How to Choose the Perfect Machete
Comments Disabled | Aug 14th 09'
Anyone who is interested in the great outdoors; camping, hunting, trekking, exploration, nature walks, forest survival or other wilderness based activities should own a machete. A large survival knife or machete is the #1 tool that will be used in a survival situation. You need to choose your machete carefully because not all blades are created equal; you don't want your most valued tool to fail you in the field when you need it most!
This article will cover almost everything you need to consider when choosing your new machete. Functionality, size, blade composition, blade processing, tang, handle, accessories and price.
Think of what kind of tasks you will be using your machete for. Functionality is key. Machetes are manufactured in a wide variety of shapes and sizes; bolo, bowie, gerber, kurkri and double-edged machete are just a few of the many different styles on the market. Some are effective for chopping mid sized trees while others are better for clearing light brush.
Choosing the Right Size Machete
A typical machete is roughly 14-24 inches long, 2 1/4 inches wide and a couple millimeters thick. Remember when choosing the size of your machete that the larger the blade the more strength it will take to swing over and over. Machetes over 22 inches are not recommended for the average person.
Different Blade Compositions
The blade of your machete can be made out of a wide range of different metals, many of the highest quality blades on the market are forged out of high carbon steel with spring temper. Carbon steel blades are better quality than stainless steel, they are composed of two elements; iron and carbon. These blades will stay sharp longer, offer better rust resistance, will hold an edge better and can take a solid impact with lower chance of damage compared to stainless steel. Micro-cracking is the first step towards a dull blade, the toughness of carbon steel keeps the bare edge of the blade sharp for longer and your machete in top shape.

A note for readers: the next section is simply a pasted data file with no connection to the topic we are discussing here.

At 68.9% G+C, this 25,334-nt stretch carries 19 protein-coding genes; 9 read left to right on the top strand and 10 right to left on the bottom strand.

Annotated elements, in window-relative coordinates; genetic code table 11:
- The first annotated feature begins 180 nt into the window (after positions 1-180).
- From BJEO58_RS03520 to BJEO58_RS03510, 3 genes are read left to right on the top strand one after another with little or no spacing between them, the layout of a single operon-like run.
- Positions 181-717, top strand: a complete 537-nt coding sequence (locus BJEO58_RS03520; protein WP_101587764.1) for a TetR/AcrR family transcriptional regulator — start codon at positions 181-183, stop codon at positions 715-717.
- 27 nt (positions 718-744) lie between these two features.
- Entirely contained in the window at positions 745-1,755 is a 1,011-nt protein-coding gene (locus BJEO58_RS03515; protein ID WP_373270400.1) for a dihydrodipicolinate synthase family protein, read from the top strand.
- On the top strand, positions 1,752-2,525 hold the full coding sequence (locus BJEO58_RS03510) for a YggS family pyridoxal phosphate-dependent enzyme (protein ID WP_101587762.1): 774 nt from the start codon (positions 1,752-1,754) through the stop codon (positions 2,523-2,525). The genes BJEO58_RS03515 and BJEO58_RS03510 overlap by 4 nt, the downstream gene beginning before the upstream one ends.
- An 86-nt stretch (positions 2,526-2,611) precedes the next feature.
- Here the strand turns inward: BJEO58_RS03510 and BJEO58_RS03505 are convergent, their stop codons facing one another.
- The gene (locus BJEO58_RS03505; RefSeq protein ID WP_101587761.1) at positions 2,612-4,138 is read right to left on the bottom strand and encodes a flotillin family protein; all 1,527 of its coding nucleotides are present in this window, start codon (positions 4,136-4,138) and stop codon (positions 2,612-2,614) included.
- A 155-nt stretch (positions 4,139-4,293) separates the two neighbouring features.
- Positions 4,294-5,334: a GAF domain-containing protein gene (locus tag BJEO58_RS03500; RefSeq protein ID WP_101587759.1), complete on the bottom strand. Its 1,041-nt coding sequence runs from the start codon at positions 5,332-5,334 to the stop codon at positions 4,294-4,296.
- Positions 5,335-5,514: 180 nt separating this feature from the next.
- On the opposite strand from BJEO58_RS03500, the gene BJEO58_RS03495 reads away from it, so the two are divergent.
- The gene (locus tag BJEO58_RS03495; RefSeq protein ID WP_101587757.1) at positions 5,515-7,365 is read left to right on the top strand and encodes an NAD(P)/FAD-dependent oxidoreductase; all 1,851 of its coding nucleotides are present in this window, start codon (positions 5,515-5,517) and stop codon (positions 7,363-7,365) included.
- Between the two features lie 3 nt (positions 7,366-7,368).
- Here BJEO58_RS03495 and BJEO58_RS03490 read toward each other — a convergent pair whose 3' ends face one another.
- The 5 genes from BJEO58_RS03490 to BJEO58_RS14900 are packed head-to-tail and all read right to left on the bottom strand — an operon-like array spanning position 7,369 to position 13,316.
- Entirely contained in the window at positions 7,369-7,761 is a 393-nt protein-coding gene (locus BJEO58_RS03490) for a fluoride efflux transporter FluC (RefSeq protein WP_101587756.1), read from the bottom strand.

Spring temper is achieved during the manufacturing process of the machete blade. The manufacturer will harden and temper the blade and then reheat the blade until the carbon steel turns blue. The end result of the spring temper process is an increased upper limit of elasticity in the blade with no loss of strength and less chance of cracking.
Full Tang - Dependability, Strength and Durability
If you are unfamiliar with blade termanology you may be wondering about the terms full tang, half tang, quarter tang and partial tang. To put it simply the tang is the amount of metal from the blade that protrudes into the handle.
Full tang means the metal from the blade extends through the entire length of the handle. Generally you always want to look for a full tang blade because it improves the weight and balance of the knife along with added durability and strength.
Avoid anything less than half tang because its an accident waiting to happen, the metal has a much higher chance of breaking through the handle if it is not secured all the way through!
Things That Will Compliment Your Blade
Ideally you should make sure your machete has shatterproof high impact polymer handles and steel compression rivets to keep the handles secured. Wood handles tend to deteriorate or rot away while a high quality polymer handle can outlast the blade!
Don't forget about a sheath, when ever your machete isn't in use it can be safely stored with easy access when you need it again. A few things to consider when choosing your sheath: If you go with leather it can increase the amount of moisture on your blade while its being stored and cause premature rust spots. Wood isn't very practical because it isn't flexible, the weight can also be an issue and it might crack if dropped. A sheath made out of woven fabrics can be good if its high quality but cheap ones should be avoided because the blade will eventually wear through. One of the best choices is a plastic sheath with a compartment for a sharpening stone and other small accessories such as fire starters.
Machetes range in price from $15 to well over $100, to a certain extent the price does reflect the quality and workmanship of the product. You should still be able to find a versatile, sturdy, well crafted, quality machete for around $25-50. The machete is quite possibly the most valuable, efficient survival tool that one can own and should not be missing from any true outdoorsman's survival gear.
Lastly don't forget to check reviews! Although the machete you want to purchase may seem perfect others who have reviewed it may be able to bring problems or defects to your attention.
You may be interested in: KaBar Kukri Machete
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